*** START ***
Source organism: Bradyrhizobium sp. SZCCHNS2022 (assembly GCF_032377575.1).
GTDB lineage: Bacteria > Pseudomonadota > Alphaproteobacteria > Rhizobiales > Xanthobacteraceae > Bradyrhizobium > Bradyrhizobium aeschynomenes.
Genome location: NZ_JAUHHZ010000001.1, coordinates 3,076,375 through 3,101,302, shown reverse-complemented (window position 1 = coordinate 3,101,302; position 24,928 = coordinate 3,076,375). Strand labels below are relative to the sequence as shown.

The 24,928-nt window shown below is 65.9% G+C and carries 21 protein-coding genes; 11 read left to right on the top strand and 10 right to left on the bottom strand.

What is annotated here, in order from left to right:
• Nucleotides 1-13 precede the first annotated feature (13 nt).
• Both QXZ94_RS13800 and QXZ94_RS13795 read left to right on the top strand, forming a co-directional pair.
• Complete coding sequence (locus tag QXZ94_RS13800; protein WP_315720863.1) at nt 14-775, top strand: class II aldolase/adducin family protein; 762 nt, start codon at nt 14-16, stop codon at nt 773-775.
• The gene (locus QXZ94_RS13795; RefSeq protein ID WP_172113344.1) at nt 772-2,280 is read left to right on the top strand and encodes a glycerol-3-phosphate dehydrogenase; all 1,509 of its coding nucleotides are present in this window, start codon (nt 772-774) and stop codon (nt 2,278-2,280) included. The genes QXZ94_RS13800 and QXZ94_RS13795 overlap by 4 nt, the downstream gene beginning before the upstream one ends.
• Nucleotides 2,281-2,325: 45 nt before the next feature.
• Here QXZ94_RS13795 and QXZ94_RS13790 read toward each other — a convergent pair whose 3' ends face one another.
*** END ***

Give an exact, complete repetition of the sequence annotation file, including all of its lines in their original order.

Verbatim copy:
Source organism: Bradyrhizobium sp. SZCCHNS2022 (assembly GCF_032377575.1).
GTDB lineage: Bacteria > Pseudomonadota > Alphaproteobacteria > Rhizobiales > Xanthobacteraceae > Bradyrhizobium > Bradyrhizobium aeschynomenes.
Genome location: NZ_JAUHHZ010000001.1, coordinates 3,076,375 through 3,101,302, shown reverse-complemented (window position 1 = coordinate 3,101,302; position 24,928 = coordinate 3,076,375). Strand labels below are relative to the sequence as shown.

The 24,928-nt window shown below is 65.9% G+C and carries 21 protein-coding genes; 11 read left to right on the top strand and 10 right to left on the bottom strand.

What is annotated here, in order from left to right:
• Nucleotides 1-13 precede the first annotated feature (13 nt).
• Both QXZ94_RS13800 and QXZ94_RS13795 read left to right on the top strand, forming a co-directional pair.
• Complete coding sequence (locus tag QXZ94_RS13800; protein WP_315720863.1) at nt 14-775, top strand: class II aldolase/adducin family protein; 762 nt, start codon at nt 14-16, stop codon at nt 773-775.
• The gene (locus QXZ94_RS13795; RefSeq protein ID WP_172113344.1) at nt 772-2,280 is read left to right on the top strand and encodes a glycerol-3-phosphate dehydrogenase; all 1,509 of its coding nucleotides are present in this window, start codon (nt 772-774) and stop codon (nt 2,278-2,280) included. The genes QXZ94_RS13800 and QXZ94_RS13795 overlap by 4 nt, the downstream gene beginning before the upstream one ends.
• Nucleotides 2,281-2,325: 45 nt before the next feature.
• Here QXZ94_RS13795 and QXZ94_RS13790 read toward each other — a convergent pair whose 3' ends face one another.